Rising freshmen transition to new school, new year

June 11 began the three-day freshman transition camp for the 2019-20 school year at Cedar Shoals. The purpose of this camp is to get students acclimated to their new high school environment.

“Our desired outcome of this camp is the hope that ninth graders feel more comfortable when school starts in August, and the idea is that they get acclimated and build relationships with teachers and counselors ahead of time,” said Ms. Ariel Gordon, freshman counselor and department chair.

Students participated in activities such as a design challenge centered around team building, note-taking for high school classes, and a tour of Cedar Shoals.   

“The activities have been group building and I’ve learned how to communicate with my new classmates,” said Ella Barkdoll, a rising ninth grader.

For other campers, the activities helped to ease worries.

“It made me see how it’s not that scary, just the same people, and just a little bigger campus,” said Samantha Mifflin, an incoming freshman.

Another focus of the camp is for students from Hilsman and Coile middle schools to get a chance to know each other before the school year begins.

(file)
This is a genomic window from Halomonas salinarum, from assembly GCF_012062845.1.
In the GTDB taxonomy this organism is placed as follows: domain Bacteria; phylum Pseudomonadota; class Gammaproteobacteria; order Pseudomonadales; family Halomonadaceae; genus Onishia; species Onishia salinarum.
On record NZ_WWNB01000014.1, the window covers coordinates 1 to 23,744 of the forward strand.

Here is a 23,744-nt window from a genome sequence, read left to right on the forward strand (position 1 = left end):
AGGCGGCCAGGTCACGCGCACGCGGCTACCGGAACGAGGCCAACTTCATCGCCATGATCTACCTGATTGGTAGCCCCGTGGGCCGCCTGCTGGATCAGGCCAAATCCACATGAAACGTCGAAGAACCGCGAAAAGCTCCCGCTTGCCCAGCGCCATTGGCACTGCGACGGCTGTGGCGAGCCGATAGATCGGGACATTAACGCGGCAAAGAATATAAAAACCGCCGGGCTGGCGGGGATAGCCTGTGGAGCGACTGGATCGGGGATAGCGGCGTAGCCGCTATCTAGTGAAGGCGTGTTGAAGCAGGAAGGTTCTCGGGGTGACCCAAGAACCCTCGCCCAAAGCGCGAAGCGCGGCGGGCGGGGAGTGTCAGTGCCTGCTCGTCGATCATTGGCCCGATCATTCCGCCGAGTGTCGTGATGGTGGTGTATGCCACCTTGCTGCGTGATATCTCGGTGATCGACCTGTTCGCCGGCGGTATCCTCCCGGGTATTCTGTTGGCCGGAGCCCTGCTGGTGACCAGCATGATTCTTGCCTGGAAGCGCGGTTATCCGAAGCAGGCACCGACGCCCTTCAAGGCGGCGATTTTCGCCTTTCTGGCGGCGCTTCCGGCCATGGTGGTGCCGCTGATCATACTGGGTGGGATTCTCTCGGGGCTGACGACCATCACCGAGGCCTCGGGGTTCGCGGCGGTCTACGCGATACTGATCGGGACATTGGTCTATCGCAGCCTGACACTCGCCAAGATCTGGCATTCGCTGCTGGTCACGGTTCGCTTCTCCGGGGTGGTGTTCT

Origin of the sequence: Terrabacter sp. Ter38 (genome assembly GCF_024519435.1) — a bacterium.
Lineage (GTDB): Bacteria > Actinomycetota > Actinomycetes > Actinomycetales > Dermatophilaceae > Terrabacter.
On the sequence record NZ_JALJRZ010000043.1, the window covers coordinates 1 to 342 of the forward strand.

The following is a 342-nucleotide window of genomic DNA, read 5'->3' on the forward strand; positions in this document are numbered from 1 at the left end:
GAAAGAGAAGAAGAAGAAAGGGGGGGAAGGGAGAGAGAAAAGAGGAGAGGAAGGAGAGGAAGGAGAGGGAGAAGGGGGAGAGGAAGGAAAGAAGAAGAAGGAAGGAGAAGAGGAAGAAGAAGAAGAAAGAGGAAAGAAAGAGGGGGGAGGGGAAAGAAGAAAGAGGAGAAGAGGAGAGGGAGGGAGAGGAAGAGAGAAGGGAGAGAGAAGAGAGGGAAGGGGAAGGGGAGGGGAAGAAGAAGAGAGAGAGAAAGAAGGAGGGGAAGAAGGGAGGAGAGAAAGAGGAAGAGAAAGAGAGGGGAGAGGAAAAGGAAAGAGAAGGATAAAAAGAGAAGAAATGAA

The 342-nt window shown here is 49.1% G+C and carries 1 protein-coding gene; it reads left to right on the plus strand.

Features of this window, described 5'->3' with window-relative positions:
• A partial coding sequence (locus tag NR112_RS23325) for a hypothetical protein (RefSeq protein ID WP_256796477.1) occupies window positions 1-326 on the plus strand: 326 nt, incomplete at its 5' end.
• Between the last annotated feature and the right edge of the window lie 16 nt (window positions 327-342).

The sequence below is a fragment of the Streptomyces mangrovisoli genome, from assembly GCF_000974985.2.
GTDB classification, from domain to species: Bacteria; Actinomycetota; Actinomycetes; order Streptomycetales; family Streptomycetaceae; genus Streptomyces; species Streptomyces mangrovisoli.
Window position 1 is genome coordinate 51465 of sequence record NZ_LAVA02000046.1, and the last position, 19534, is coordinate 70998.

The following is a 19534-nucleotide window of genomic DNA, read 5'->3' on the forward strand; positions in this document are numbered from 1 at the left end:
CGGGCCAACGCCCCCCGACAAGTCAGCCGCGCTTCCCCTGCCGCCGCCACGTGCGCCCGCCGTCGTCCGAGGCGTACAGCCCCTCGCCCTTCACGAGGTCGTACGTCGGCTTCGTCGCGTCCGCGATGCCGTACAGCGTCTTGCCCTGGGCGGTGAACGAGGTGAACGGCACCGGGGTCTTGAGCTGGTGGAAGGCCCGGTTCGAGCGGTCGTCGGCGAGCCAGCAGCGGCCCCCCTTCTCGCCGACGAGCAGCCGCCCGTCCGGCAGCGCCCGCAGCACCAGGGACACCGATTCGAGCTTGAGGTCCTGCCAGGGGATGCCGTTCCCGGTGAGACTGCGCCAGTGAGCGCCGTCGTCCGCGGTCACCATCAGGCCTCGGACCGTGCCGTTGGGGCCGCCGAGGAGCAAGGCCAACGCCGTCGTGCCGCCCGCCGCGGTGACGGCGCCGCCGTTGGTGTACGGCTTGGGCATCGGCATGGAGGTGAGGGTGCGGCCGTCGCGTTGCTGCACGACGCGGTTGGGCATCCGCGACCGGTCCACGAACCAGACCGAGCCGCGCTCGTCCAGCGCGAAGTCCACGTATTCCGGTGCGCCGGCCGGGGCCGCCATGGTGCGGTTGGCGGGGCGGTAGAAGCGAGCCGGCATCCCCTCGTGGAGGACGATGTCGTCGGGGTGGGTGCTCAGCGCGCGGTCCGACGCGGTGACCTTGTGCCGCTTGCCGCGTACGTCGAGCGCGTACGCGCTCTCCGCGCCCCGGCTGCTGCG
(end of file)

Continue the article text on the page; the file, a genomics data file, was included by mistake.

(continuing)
“I think the camp is good to get the eighth graders into the school and familiarize with hat it’s like in the classes, to work together and try and break down Hilsman vs, Coile, and get a taste of what the classes will be like next year,” said Ms. Brittany Moore a ninth grade English teacher.

During the camp, upperclassmen mentored the incoming freshmen to make their transition easier.

“What I wanted to get out of this camp was to find a mentee and see the new faces coming into Cedar,” said Mounina Ba, 11th grade.

To Moore, students  showed progress throughout the camp.

“Kids are working together. I see them starting to collaborate and use inquiry in the class I am teaching, and they all have been very respectful,” said Moore.

As another successful transition camp comes to a close, there is still always room for improvement.

“I want to up the fun factor each year,” said Gordon.

“I think the camp would be more successful if we had more students and teachers attend or if we could go on a fun field trip with the students,” said Moore.